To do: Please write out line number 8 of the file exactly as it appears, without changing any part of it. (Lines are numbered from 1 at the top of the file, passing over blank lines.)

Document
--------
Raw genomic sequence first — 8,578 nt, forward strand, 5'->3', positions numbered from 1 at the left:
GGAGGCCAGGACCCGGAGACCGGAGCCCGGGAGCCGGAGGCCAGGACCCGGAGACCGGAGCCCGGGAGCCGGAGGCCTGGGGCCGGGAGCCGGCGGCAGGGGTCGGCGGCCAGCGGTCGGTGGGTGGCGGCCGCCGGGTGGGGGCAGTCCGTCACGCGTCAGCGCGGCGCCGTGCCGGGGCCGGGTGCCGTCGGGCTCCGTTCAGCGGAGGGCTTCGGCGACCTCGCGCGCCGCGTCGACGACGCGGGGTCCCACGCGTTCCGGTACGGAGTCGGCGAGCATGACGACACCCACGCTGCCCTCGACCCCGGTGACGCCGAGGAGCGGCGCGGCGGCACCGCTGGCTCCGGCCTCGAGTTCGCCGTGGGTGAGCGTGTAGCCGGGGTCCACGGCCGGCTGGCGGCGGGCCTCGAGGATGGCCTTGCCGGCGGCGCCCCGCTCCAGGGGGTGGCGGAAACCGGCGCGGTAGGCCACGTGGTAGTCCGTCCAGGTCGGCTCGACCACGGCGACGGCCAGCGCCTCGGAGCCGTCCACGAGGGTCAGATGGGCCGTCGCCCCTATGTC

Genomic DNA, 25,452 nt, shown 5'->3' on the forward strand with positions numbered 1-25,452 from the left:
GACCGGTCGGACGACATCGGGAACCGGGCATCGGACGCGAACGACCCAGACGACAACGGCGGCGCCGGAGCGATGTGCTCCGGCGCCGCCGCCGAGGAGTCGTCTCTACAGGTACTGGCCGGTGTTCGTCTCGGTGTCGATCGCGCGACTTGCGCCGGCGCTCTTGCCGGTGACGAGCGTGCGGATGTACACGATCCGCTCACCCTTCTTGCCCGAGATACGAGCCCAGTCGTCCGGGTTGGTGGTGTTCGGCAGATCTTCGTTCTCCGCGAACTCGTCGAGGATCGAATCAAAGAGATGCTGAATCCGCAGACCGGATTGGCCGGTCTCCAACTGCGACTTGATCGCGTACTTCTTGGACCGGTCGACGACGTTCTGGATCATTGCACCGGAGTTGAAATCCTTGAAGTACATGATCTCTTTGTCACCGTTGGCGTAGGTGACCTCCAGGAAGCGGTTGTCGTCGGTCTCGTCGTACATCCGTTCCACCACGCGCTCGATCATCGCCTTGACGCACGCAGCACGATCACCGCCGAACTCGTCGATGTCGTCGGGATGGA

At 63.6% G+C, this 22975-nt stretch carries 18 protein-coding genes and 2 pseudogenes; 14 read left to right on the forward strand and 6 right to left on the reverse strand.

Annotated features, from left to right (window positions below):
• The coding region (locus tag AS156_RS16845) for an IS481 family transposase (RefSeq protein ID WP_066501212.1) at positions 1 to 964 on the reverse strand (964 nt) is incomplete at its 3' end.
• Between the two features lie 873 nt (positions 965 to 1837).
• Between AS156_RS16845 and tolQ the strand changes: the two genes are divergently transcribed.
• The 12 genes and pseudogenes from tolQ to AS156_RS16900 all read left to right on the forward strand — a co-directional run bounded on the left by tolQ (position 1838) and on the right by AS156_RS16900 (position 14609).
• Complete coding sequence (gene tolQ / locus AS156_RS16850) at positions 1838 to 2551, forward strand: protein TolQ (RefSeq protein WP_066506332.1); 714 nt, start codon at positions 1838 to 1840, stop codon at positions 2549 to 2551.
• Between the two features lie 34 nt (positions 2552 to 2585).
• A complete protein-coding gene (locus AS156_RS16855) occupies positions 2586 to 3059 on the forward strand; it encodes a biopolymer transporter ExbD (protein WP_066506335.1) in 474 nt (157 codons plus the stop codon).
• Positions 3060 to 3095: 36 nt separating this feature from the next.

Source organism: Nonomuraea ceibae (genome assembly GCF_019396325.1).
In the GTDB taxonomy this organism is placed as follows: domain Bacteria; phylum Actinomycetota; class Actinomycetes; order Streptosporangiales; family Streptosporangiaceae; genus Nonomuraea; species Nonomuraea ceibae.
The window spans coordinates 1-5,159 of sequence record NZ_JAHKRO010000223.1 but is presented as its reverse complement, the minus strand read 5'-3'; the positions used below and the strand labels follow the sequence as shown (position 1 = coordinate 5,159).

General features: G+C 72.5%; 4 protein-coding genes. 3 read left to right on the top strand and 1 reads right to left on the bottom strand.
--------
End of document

• Between the two features lie 873 nt (positions 965 to 1837).